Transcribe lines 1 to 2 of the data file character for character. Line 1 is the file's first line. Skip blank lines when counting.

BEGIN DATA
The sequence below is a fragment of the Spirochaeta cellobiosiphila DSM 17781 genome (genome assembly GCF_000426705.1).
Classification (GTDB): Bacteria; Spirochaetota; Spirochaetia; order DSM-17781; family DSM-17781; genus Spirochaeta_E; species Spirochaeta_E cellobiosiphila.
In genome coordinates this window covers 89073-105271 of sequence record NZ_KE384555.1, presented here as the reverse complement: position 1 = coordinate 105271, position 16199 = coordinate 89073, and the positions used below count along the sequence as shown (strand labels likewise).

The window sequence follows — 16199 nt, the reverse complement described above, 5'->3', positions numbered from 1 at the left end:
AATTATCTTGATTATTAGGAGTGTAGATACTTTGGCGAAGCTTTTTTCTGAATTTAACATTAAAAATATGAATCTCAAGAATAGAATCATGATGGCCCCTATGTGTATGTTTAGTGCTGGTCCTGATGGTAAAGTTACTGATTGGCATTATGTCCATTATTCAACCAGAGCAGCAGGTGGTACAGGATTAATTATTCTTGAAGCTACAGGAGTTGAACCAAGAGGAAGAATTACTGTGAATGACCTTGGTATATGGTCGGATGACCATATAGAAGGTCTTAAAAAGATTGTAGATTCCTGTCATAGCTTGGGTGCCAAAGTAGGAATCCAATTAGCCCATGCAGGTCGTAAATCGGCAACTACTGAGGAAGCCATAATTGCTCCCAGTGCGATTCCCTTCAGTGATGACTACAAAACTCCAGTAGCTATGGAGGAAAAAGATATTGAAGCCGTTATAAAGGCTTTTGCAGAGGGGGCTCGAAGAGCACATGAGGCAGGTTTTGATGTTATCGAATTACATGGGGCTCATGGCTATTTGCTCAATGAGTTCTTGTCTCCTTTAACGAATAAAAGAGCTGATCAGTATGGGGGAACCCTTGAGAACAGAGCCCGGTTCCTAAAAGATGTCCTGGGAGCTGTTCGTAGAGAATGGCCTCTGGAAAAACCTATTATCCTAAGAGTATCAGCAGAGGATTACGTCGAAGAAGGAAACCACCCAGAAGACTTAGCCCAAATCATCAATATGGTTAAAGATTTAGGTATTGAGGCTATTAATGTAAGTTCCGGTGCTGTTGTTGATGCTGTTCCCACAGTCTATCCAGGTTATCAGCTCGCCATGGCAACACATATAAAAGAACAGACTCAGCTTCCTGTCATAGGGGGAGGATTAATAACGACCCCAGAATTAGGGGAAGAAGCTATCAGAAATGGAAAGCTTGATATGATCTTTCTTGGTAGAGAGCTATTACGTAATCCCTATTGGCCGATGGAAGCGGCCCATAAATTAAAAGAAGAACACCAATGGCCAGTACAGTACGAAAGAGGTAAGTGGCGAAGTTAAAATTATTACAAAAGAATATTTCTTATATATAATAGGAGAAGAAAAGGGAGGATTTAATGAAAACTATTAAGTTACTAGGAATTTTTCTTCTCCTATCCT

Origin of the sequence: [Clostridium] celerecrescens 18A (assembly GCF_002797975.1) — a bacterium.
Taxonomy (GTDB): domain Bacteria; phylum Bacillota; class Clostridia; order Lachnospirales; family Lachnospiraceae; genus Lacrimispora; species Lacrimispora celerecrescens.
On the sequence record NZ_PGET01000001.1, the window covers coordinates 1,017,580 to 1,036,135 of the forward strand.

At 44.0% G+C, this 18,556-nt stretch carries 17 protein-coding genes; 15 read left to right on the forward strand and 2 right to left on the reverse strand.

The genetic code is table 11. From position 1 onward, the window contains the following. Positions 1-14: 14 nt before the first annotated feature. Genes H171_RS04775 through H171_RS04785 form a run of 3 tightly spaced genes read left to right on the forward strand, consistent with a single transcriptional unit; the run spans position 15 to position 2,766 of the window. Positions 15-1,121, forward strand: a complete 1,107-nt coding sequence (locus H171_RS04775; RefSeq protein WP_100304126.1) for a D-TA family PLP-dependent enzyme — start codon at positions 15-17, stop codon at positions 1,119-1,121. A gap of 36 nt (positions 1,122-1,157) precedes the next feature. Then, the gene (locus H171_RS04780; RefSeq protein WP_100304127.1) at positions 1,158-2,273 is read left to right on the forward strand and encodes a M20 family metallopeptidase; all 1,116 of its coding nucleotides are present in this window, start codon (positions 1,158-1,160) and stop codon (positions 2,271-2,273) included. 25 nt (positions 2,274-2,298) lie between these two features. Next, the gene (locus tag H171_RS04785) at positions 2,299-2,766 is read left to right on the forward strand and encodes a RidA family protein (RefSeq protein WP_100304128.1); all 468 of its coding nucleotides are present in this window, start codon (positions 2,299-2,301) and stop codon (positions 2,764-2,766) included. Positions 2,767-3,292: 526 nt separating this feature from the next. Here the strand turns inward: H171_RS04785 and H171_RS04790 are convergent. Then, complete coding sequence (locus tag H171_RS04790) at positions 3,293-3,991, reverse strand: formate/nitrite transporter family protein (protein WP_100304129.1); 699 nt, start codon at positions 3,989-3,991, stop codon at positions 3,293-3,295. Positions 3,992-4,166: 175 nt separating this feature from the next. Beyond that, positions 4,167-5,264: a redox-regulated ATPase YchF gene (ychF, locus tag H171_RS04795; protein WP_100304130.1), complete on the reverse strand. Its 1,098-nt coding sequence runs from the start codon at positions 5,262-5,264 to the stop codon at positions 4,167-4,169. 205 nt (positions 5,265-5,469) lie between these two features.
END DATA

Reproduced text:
The sequence below is a fragment of the Spirochaeta cellobiosiphila DSM 17781 genome (genome assembly GCF_000426705.1).
Classification (GTDB): Bacteria; Spirochaetota; Spirochaetia; order DSM-17781; family DSM-17781; genus Spirochaeta_E; species Spirochaeta_E cellobiosiphila.